Philip D. Baer, 74, railroad employee, inveterate traveler


Longtime Pimlico resident Philip D. Baer worked nearly all his life for the Western Maryland Railway, but he loved to travel by automobile -- to Alaska, Mexico City and all 48 contiguous states for good times like the Rose Bowl parade and Mardi Gras.

The traveling began with cross-country camping trips that "Papa Baer" and his wife Jeanne made in an old Checker cab when their four daughters were young. Their tours continued in motor homes after Mr. Baer's 1983 retirement.

"We were nomads after the girls grew up," said the former Jeanne Groleaux, his wife of 51 years. "We also [flew] to Hong Kong, England, Denmark, Russia, Finland, Sweden, Norway, Germany, Austria, Venezuela, and Japan. One day we crossed into Mexico on a boat pulled by a rope."

Mr. Baer's wanderlust ended Sunday when he died of leukemia at the Marriottsville home of a daughter, Sue Patton. He was 74.

A memorial service will be held 1: 30 p.m. tomorrow at the Boumi Temple Shrine, 5050 King Ave. in White Marsh.

"Dad could hold a crowd with his stories," said Ms. Patton. "In his later years, he was a Santa at a family crisis center in Dundalk and gave the money to the Shriners children's hospital. We still have his Santa suit."

Born in Union Bridge, Mr. Baer was the son of a doctor. His mother worked as a nurse and nutritionist at the Maryland School for the Blind.

He was a 1942 graduate of Sykesville High School and joined the Coast Guard in 1943, working weather surveillance aboard the USS Abilene in the North Atlantic.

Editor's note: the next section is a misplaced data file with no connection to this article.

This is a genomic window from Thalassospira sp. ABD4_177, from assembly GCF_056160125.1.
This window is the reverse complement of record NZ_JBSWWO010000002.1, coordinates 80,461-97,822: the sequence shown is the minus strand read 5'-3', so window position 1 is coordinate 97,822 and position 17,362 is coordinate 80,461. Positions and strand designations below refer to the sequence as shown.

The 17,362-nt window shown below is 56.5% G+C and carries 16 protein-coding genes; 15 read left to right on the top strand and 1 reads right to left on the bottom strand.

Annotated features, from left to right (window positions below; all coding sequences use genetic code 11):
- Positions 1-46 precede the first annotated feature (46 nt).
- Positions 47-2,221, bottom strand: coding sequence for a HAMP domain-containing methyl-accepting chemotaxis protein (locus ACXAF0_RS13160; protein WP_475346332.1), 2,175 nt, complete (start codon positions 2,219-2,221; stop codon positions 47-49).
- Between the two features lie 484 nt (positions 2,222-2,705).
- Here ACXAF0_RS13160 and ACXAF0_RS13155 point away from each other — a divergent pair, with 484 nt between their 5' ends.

Discharged in 1946, Mr. Baer went to work as a freight negotiator for Western Maryland Railway and retired from the company as an assistant manager in the pricing department when the company -- now CSX -- was known as the Chessie System.

Mr. and Mrs. Baer were married in 1948 and settled on Madison Street in Baltimore's Mount Vernon neighborhood. When daughter Sue arrived in 1950, the couple moved to Pimlico, where they lived until Mr. Baer quit working.

"He did all our wash and most of the cooking when we were growing up," said Ms. Patton. "He steamed vegetables perfectly and put what he called 'secret seasoning' on his baked chicken. I think it was whatever he found in the cabinet. He made great peanut butter cookies."

After 1983 -- when Mr. Baer threw away his razor for his role as Santa -- the Baers took to the road and never again held a permanent address.

When they weren't traveling, the couple lived aboard a houseboat called the Jeanne Louise in Bodkin Creek.

Mr. Baer's interests ranged from roles as a Boumi Temple Shriner, including marching in their drum corps, to membership in the American Legion and the Sons of the American Legion.

His Boumi Temple home lodge was No. 152 in Waverly. In 1992, he served as director of ceremonies for the organization's Grand Lodge of Maryland and in 1969 was honored as a 33rd degree Mason from the Scottish Rite.

He was also a longtime member of Seventh Baptist Church at North Avenue and St. Paul Street, where he and Mrs. Baer were married.

He is survived by three other daughters, Elizabeth A. Baer and Deborah C. Baer, both of Baltimore, and Barbara J. Commander of Woodstock; two brothers, Harry F. Baer of Riviera Beach, Fla., and George K. Baer of Norwell, Mass.; and three grandchildren.

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